Tag Archives: freelance editor

Manuscript Impossible

Your manuscript needs help. So you’ve called in an expert. He’s supposed to arrive anytime.

There’s a knock on the door. You cast a nervous glance at your manuscript, your eyes briefly settling on the two words The End halfway down the last page. Is is a declaration of a work completed? Or a prediction about your career as a writer.

A more insistent banging jolts you out of your thoughts. You step awkwardly to the door, pausing to wipe your moist palm on the side of your pajamas. Panic pulls your eyes wide. Pajamas! Too late to change into the garb of “normals” now. He’s here.

HE’S HERE!

A different pounding gets louder. It’s your heart thumping against your ribcage. Wait! I’ll pretend I’m not home. I…I…I don’t need his help after all. I can fix this manusc–“

“I’m Mr. Knowitall Foriegnpants. Open up in the name of literacy,” a deep voice booms. “I’m here to edit your manuscript.”

“I’m not home,” you shout. Bad move. Not much chance of a do-over there.

“I know all about your POV problems,” he states with a verbal sneer. If you don’t open up, I’m going to spread it all over town that you have issues with dangling participles.”

Your breath catches. That’s dirty pool.

“You wouldn’t!”

“I already have the first fifty pages of your novel. Remember, you emailed them to me…incorrectly formatted, of course, but that’s a later discussion. Here on page one I read, ‘…skipping along the beach, the moon shone brighter than before.’ Shall I read more?”

Before you can stop yourself, you swing the door open. Standing on the front porch is one of the largest men you’ve ever seen in your life. Even his eyebrows have muscles. And it looks like turtles have crawled up his sleeves and stopped midway between his elbow and shoulder. A t-shirt strained against his wide chest. On the t-shirt was a quote from someone named Hannibal Lector…something about a census taker and a lunch. The words begin to roll, so you glance away. A giant tatoo of a red ink pen covers most of his beefy forearm.

“I’m not home.”

“What?”

“I mean…welcome to my home.

“I’m here to help you remodel your novel,” he says calmly. Too calmly. And that’s two repetitive “ly” words in a row.

You begin to think that perhaps this won’t be as bad as you fear. Then you notice the camera crew walking up the sidewalk.

So how rough is the editing process? Do you fear the process? Do you look forward to it? How do you feel when you get blunt criticism about your manuscript?

My experiences with a freelance editor have been one of the best learning experiences of my writing life. Every writer needs an editor. There are plenty of places to get good help. Asking for help isn’t a sign of weakness, it’s proof that you are teachable and have a respect for the craft.

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Filed under Christian Fiction, Christian Growth, Christian Life, editing, Writing

The Perfect Manuscript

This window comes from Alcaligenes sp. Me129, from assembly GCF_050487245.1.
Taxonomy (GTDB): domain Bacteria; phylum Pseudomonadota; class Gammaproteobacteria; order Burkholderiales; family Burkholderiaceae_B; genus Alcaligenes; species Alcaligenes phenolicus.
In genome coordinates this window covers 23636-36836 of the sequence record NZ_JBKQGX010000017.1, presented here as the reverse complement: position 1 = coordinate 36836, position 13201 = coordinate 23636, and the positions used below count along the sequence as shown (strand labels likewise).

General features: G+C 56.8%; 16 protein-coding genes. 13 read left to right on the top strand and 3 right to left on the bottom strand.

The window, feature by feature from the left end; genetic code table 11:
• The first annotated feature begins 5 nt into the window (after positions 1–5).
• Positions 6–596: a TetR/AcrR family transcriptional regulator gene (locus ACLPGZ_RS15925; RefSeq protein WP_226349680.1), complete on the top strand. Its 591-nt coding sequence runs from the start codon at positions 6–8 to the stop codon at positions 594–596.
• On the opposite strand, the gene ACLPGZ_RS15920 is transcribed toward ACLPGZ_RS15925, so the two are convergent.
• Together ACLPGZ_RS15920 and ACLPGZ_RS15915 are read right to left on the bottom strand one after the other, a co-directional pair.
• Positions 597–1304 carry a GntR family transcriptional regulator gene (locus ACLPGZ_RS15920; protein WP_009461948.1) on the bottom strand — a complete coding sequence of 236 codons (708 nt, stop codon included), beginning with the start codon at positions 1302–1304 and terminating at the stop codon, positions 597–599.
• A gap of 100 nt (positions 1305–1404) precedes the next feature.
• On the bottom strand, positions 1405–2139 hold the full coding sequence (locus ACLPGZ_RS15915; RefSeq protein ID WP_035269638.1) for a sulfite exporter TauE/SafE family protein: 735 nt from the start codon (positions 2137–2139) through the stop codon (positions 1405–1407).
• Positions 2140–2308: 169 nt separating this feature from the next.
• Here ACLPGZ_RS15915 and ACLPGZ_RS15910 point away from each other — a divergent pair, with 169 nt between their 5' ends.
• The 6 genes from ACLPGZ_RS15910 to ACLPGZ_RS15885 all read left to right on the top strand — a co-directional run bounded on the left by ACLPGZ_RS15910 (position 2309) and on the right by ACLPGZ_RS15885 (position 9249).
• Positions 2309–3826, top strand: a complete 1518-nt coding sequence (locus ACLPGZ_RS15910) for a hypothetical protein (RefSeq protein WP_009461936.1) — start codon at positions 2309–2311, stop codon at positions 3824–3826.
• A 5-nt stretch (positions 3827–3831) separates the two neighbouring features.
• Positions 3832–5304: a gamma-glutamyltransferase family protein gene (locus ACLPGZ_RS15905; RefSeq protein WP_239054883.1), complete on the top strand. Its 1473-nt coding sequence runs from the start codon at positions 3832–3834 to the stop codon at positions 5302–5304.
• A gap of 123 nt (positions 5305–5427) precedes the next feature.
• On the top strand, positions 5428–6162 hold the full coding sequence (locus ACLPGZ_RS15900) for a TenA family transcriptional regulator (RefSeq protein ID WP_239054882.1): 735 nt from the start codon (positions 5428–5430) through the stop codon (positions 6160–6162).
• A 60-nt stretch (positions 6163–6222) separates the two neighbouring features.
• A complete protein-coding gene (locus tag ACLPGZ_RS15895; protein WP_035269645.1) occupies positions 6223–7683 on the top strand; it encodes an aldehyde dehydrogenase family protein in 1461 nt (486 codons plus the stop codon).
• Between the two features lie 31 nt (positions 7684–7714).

A groom took his new bride by the hand. “Now that we’re married, dear…I hope you won’t mind if I mention a few little defects I’ve noticed about you.”

“Not at all,” the bride said. “it was those little defects that kept me from getting a better husband.”

Defects, snafus, imperfections, issues:  we’ve all got them. Some of us are loaded with them. And so are our manuscripts. Try as we might, we are unable to create the perfect manuscript. There will still be the overused words, muddled phrases, unneccessary speaker attributions, blurry POV issues, and on and on and on the list could go.

So what do we do about it?

We get fresh eyes to look over our work. One of the best pieces of advice I’ve received was from an agent who told me to have a freelance editor look over my project before I submitted it to anyone. And that’s exactly what I did. In fact, I’ve done it for both books I’ve written so far on my writing journey. The experience was eye-opening and skin-thickening to say the least. And I loved it!

The editor’s red ink alerted me to mistakes that I hadn’t noticed before. I learned that I have a crazy fascination with the word “that.” And in my first manuscript at least, I had an allergy to contractions and an addiction to speaker attributions. Once I was made aware of these things I just slapped my forehead and said, “Of course!” And there were the other red-inked areas of concern that I didn’t know were defects at all. It truly was one of the most inspiring learning experiences ever.

Writer, relax in the knowledge that ALL writers produce imperfect manuscripts. Be humble, teachable, and respectful of the craft, and you will grow as a writer.

Having other people look at your work is essential. They will see things you missed, or were unwilling to cut. No, there is no perfect editor. They are giving you educated advice, but they can be wrong too. You may have to try a few to find one whose personality meshes with yours, or who has the ability to hear your “voice” and understand your intent. But it is worth the effort. (The dark side of this experience will be a topic for another post).

What mistakes do you make in your writing? Remember confession is good for the soul…or at least good for a laugh. And it helps other writers know that mistakes are just part of the journey. Share a comment about your writing weaknesses and “defects”. Thanks!

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Filed under Christian Fiction, Christian Growth, editing, Writing